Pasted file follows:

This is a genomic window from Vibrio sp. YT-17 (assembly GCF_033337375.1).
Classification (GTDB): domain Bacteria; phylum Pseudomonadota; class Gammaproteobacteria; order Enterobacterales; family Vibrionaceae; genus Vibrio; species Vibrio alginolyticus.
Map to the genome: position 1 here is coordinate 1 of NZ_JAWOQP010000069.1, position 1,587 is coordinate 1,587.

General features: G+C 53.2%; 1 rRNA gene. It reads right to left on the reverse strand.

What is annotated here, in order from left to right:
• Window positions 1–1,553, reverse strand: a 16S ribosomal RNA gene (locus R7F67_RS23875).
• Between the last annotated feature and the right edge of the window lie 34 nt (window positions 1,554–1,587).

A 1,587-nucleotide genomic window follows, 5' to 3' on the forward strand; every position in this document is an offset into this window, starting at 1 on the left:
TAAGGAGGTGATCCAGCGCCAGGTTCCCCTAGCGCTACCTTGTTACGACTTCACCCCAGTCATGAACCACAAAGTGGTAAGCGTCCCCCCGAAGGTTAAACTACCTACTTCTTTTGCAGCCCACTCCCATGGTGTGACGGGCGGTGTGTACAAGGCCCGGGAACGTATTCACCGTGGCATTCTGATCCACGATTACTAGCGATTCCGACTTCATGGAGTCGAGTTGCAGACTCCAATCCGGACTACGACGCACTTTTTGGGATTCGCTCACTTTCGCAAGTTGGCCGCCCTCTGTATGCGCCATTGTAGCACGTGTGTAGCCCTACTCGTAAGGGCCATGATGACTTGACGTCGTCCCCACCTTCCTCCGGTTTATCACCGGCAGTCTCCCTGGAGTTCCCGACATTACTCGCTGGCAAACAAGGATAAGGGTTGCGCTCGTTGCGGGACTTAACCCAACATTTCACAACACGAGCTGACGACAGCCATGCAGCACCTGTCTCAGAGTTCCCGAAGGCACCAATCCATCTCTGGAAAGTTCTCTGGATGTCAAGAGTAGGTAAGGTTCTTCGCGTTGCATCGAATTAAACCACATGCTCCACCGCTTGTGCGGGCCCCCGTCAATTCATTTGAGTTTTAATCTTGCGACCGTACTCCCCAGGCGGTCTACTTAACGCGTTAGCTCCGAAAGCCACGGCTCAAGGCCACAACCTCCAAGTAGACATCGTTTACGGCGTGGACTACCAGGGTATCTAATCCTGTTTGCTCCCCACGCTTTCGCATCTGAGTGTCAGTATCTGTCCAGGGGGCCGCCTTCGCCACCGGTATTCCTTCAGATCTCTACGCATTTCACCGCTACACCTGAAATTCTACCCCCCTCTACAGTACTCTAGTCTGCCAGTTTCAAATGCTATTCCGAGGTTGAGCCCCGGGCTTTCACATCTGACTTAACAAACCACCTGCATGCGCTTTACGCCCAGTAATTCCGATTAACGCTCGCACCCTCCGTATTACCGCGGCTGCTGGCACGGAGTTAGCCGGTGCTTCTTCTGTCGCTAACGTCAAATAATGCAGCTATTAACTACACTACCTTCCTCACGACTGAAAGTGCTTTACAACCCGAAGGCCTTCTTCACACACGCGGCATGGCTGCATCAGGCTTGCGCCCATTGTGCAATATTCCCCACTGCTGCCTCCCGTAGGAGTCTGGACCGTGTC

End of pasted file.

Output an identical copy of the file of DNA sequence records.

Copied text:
This is a genomic window from Vibrio sp. YT-17 (assembly GCF_033337375.1).
Classification (GTDB): domain Bacteria; phylum Pseudomonadota; class Gammaproteobacteria; order Enterobacterales; family Vibrionaceae; genus Vibrio; species Vibrio alginolyticus.
Map to the genome: position 1 here is coordinate 1 of NZ_JAWOQP010000069.1, position 1,587 is coordinate 1,587.

General features: G+C 53.2%; 1 rRNA gene. It reads right to left on the reverse strand.

What is annotated here, in order from left to right:
• Window positions 1–1,553, reverse strand: a 16S ribosomal RNA gene (locus R7F67_RS23875).
• Between the last annotated feature and the right edge of the window lie 34 nt (window positions 1,554–1,587).

A 1,587-nucleotide genomic window follows, 5' to 3' on the forward strand; every position in this document is an offset into this window, starting at 1 on the left:
TAAGGAGGTGATCCAGCGCCAGGTTCCCCTAGCGCTACCTTGTTACGACTTCACCCCAGTCATGAACCACAAAGTGGTAAGCGTCCCCCCGAAGGTTAAACTACCTACTTCTTTTGCAGCCCACTCCCATGGTGTGACGGGCGGTGTGTACAAGGCCCGGGAACGTATTCACCGTGGCATTCTGATCCACGATTACTAGCGATTCCGACTTCATGGAGTCGAGTTGCAGACTCCAATCCGGACTACGACGCACTTTTTGGGATTCGCTCACTTTCGCAAGTTGGCCGCCCTCTGTATGCGCCATTGTAGCACGTGTGTAGCCCTACTCGTAAGGGCCATGATGACTTGACGTCGTCCCCACCTTCCTCCGGTTTATCACCGGCAGTCTCCCTGGAGTTCCCGACATTACTCGCTGGCAAACAAGGATAAGGGTTGCGCTCGTTGCGGGACTTAACCCAACATTTCACAACACGAGCTGACGACAGCCATGCAGCACCTGTCTCAGAGTTCCCGAAGGCACCAATCCATCTCTGGAAAGTTCTCTGGATGTCAAGAGTAGGTAAGGTTCTTCGCGTTGCATCGAATTAAACCACATGCTCCACCGCTTGTGCGGGCCCCCGTCAATTCATTTGAGTTTTAATCTTGCGACCGTACTCCCCAGGCGGTCTACTTAACGCGTTAGCTCCGAAAGCCACGGCTCAAGGCCACAACCTCCAAGTAGACATCGTTTACGGCGTGGACTACCAGGGTATCTAATCCTGTTTGCTCCCCACGCTTTCGCATCTGAGTGTCAGTATCTGTCCAGGGGGCCGCCTTCGCCACCGGTATTCCTTCAGATCTCTACGCATTTCACCGCTACACCTGAAATTCTACCCCCCTCTACAGTACTCTAGTCTGCCAGTTTCAAATGCTATTCCGAGGTTGAGCCCCGGGCTTTCACATCTGACTTAACAAACCACCTGCATGCGCTTTACGCCCAGTAATTCCGATTAACGCTCGCACCCTCCGTATTACCGCGGCTGCTGGCACGGAGTTAGCCGGTGCTTCTTCTGTCGCTAACGTCAAATAATGCAGCTATTAACTACACTACCTTCCTCACGACTGAAAGTGCTTTACAACCCGAAGGCCTTCTTCACACACGCGGCATGGCTGCATCAGGCTTGCGCCCATTGTGCAATATTCCCCACTGCTGCCTCCCGTAGGAGTCTGGACCGTGTC